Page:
Real Estate

Real Estate: John Lee

With so many issues facing our City at the moment, the housing crisis is not getting as much attention as it used to. Issues such as COVID-19, homelessness, crime, recall campaigns for the Board of Education and the DA all are in the news more often than housing issues. However, the housing crisis is real and has gotten worse in the last few years.

 How did we get to this point? Coming out of the last recession, we put an emphasis on job creation by reducing taxes to attract companies to San Francisco. With jobs come people with money who can afford to buy or rent more expensive homes, thus driving sales and rental prices up.

 Also with jobs, there is population growth as employees naturally want to live closer to where they work to minimize their commute time. Since our housing growth has not kept up with population and income growth, creating a situation where demand far exceeds supply, simple economic theory dictates that prices must go up – and they did!

 With this latest wave of jobs, most of them were in the high-tech or biotech industries which means the people with that type of skill set are getting rewarded, but others are getting left behind. Thus, we are creating a society of haves and have nots, which leads to more class disparity. And as a result, we have seen a backlash against people who have done well financially.

 Then COVID-19 hit in early 2020. Many thought this would be the catalyst to drive down home prices, as uncertainty almost always leads to price declines. Think of the earthquake in 1989, or Sept. 11 in 2001. Catastrophic events lead to inaction, and usually it is bad for the market. But this time it was different. 

 The first two months of the pandemic were bad because everything was shut down. But shortly after that, people begin to think about where they wanted to live and what type of living arrangements they needed to make. Many opted to move from high-density living, such as condos and downtown, to single-family home neighborhoods or into the suburbs. And since most people who can afford homes are working remotely anyway, the “commute” was not as much of an issue anymore.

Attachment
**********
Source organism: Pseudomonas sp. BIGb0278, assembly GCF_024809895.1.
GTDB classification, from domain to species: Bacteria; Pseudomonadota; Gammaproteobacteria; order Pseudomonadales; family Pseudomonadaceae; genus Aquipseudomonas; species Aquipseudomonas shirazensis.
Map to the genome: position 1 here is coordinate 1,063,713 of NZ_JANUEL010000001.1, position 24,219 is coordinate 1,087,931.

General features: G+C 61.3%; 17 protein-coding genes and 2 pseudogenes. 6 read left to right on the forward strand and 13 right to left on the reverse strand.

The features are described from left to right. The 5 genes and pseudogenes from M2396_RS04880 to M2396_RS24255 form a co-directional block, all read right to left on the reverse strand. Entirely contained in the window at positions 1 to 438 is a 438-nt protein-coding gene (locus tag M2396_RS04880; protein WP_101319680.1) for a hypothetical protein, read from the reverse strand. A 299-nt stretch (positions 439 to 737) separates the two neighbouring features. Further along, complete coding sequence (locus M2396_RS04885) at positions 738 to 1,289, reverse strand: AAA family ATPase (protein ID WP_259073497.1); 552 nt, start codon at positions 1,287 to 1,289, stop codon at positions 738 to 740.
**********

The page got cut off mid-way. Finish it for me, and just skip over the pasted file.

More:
In addition, the government was printing money and providing lots of financial support along the way to keep the economy going strong. It feels like this further separates out the economic disparity between the groups.

 Everyone believes that San Francisco is a better place because of its diversity, not only in terms of ethnicity, but also people from all socioeconomic levels. The question facing us is how to house everyone so that we can all afford to live in the City.

 The mayor, Board of Supervisors and other community groups are all proposing different solutions to attack this problem. It is complicated – everyone has a different opinion as to what is necessary to resolve this housing crisis and how to go about it. I really wish that everyone gets on the same page and not have their own interests to protect.

 First and foremost is to build more housing! We have made some good progress the last five years. However, the planning and permit process is still so difficult, constantly delaying projects and adding cost to development. The sooner we can build housing, the faster we can ease the inventory problem. In San Francisco, going through the permit process is like navigating through a mine field with many people and groups opposing projects. It is not uncommon to see delays as long as 8-10 years on a project, which adds cost to the developers, and ultimately results in higher prices to the buyers. So, if the process can be streamlined, we can have more inventory and better pricing.

 Put the affordable housing funds to work sooner! We keep passing housing bonds to finance the construction, development and acquisition of housing for low- and middle-income households. We also have other funds for affordable housing accumulating from different sources, taxes and developer inclusionary fees, which can be utilized sooner to accomplish its purpose of building more housing.

Review city zoning plans and revise for higher density along transit corridors. As more people move into the City, the tendency is for them to live closer to public transit. This also alleviates parking and traffic issues. Even though laws have been passed in this area, putting them into practice has been more difficult as evidenced by the denials of a few recent high-profile housing projects.

Make it easier for owners to legally add in-laws to their properties. The City has made some good progress on this issue. This has been a controversial one over the years with arguments on both sides. However, the fact is that in-laws are more affordable and provide rentals to people who can least afford to live in San Francisco and can be a viable option for many. With the soft story retrofit on buildings with five units and up, the City has allowed more in-laws or what they call accessory dwelling units (ADU’s) into buildings. 

So, is there a housing crisis? I would venture to say it is worse now than ever, but the other problems the City has are overshadowing this housing problem. But if left unattended, it will just continue to get worse.

John M. Lee is a broker with Compass specializing in the Richmond and Sunset districts. If you have any real estate questions, call him at 415-465-0505 or email at johnlee@isellsf.com.

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